Postponing graduation

Full time jobs, family commitments and changing university policies are leading U students to spend an average of seven years to earn an undergraduate degree.

According to the Office of Budget and Institutional Analysis, the average student will spend upwards of seven years to get a typical four-year bachelor’s degree. Students in fields such as chemical engineering and other hard sciences are taking even longer to graduate, and the shortest graduation time is five years for ballet majors. ??

There are many reasons why students spend six or seven years on an undergraduate degree, said Sharon Aiken-Wisniewski, associate dean of University College.

“Many students get married and then have to worry about employment, which takes away from their ability to go to school full time, and these students are pushed to take even 12 credit hours,” she said.

This trend isn’t unique to the U. Students across Utah are taking longer to graduate, according to a study by the National Center for Public Policy and Higher Education, which states that over half of all Utah students have not completed their bachelor’s degrees after six years.

More than 60 percent of students reported working at least part time with a 12 credit-hour course load during the Fall 2005 Semester, according to the OBIA.

Utah also has an above-average marriage rate for college students, with nearly one-third of undergraduates either married or engaged.

But it isn’t just students’ commitments to work or family that prevent a four-year graduation. Changing departmental programs and small class offerings also contribute, Aiken-Wisniewski said.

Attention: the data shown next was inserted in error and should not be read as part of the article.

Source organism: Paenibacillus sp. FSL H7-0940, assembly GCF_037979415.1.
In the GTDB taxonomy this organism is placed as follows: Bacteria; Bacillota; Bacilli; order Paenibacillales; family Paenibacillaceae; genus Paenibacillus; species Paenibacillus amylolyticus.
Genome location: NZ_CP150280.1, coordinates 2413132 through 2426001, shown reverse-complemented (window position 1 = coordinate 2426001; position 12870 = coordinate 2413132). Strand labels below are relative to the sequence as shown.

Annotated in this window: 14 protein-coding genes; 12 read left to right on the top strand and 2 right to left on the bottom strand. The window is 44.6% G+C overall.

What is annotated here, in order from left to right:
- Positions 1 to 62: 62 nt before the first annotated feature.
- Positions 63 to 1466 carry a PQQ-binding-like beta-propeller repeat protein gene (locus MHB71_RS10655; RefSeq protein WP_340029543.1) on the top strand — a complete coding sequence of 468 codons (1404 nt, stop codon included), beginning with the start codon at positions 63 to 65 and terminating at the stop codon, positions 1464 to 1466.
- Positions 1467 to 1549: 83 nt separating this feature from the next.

“A lot of individual departments keep changing their programs and requirements, so students are trying to hit a moving target, and it isn’t fair to them,” she said.

The university is trying to help students graduate within a reasonable amount of time, Aiken-Wisniewski said, and if students want to graduate on time, one of the best things they can do is obtain academic advising.

“When students come in for advising, they can set up a plan, and we can help them navigate the changing university policies and help them get into the classes they need to take,”? Aiken-Wisniewski said.

“Students that start hitting the seven-year mark often get discouraged because they don’t see the light at the end of the tunnel, and institutional changes such as new requirements implemented after students enter begin to push that light farther away,” she said.

But it isn’t necessarily a negative thing to spend more time in college, Aiken-Wisniewski said. One of the goals of the U is to help students graduate, but college is about more than just graduation, but learning and getting involved, she added.

“I am probably a more well-rounded person because I took so long to get an undergraduate degree,” said Tiffany Menard, a graduate student in education.

She said spending seven years in college allowed her to explore what she wanted to do, and she wouldn’t have been as happy had she stuck with the original four-year plan.

“The only students who are breezing through college in four years are those that are just going to class; they aren’t working or getting involved, and they are missing out on the fun you can have in college,” Menard said.